Cash cattle saw gains during the last two weeks of the year. Winter storms in parts of the Plains and Cornbelt created some problems with the ability for feeders to load cattle last week.
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Student picks up milk carton in school cafeteria, photo(AP images)

At least one Wisconsin auction market cancelled their regular Wednesday sale due to weather. Fed cattle buyers were looking to secure cattle for the first week of the New Year. The USDA will release a Cattle Inventory report the end of January. The nation’s beef cow herd is expected to be lower than at the beginning of 2020 as cow and heifer harvest levels indicate expansion in the sector has ended and not resumed. Feed costs continue to increase, but the smaller supply of feeder cattle has so far kept feeder cattle demand strong. Corn futures contracts closed higher 11 sessions in a row through the start of last week. Traders are also watching a port worker strike in Argentina. The strike has backed up grain shipments there and could mean more U.S. grain heading overseas.

Leaders of Edge Dairy Farmer Cooperative, one of the largest dairy co-ops in the country, have urged Congress to help broaden the milk options children have in schools. The call for greater flexibility came after the federal government on released the 2020 update to the Dietary Guidelines for Americans. Every five years, the U.S. Department of Agriculture and the Department of Health and Human Services release the guidelines offering advice on what to eat and drink to promote health, reduce risk of chronic disease and meet nutrient needs. Brody Stapel, president of Edge and a dairy farmer in Wisconsin, said Edge welcomes the continued recognition of the importance of dairy in the daily diet with the release of the 2020-2025 Dietary Guidelines for Americans. But, he added, the lack of recognition of the nutritional benefits from fuller-fat dairy in the new guidelines will continue to hinder the availability of these food options in our schools.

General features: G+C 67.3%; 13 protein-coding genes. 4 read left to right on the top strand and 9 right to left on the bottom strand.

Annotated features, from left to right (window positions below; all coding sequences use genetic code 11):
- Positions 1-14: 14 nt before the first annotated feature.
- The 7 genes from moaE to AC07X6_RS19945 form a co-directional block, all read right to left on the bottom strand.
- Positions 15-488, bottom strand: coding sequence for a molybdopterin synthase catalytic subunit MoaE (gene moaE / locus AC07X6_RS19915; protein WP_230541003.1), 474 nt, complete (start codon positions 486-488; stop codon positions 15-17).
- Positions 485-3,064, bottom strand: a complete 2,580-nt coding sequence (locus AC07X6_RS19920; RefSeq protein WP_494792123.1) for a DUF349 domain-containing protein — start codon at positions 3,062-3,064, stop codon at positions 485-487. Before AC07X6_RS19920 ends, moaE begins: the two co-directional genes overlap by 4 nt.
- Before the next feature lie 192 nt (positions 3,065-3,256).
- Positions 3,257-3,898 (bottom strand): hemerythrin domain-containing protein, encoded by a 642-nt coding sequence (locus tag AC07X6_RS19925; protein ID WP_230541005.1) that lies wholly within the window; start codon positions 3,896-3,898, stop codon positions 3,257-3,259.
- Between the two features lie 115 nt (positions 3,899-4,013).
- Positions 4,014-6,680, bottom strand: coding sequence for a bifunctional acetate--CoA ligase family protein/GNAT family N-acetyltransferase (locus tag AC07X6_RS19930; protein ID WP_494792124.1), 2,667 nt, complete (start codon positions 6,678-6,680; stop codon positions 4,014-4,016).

The Land Stewardship Project has released a pair of music videos highlighting key themes of the growing farmer interest in building soil health. The two songs-of-the-soil, “Got Cover Crops” and “Back to Soil,” were commissioned from Austin, Minn., native and singer-songwriter Bret Hesla and performed with the band Six Feet Deep. While writing the songs, Hesla got deeply grounded in the subject matter through visits to the farms of soil health farmers and Land Stewardship Project members Tom and Alma Cotter, of Austin, and Kaleb and Angie Anderson of Goodhue, Minn. LSP hoped the videos can further build the energy and community that’s been growing among farmers interested in improving soil health in the Upper Midwest.

The giant Holstein cow with spots arranged as a map of the world is designed to celebrate the farmer-owned cooperative’s diversity, equity, and inclusion efforts.

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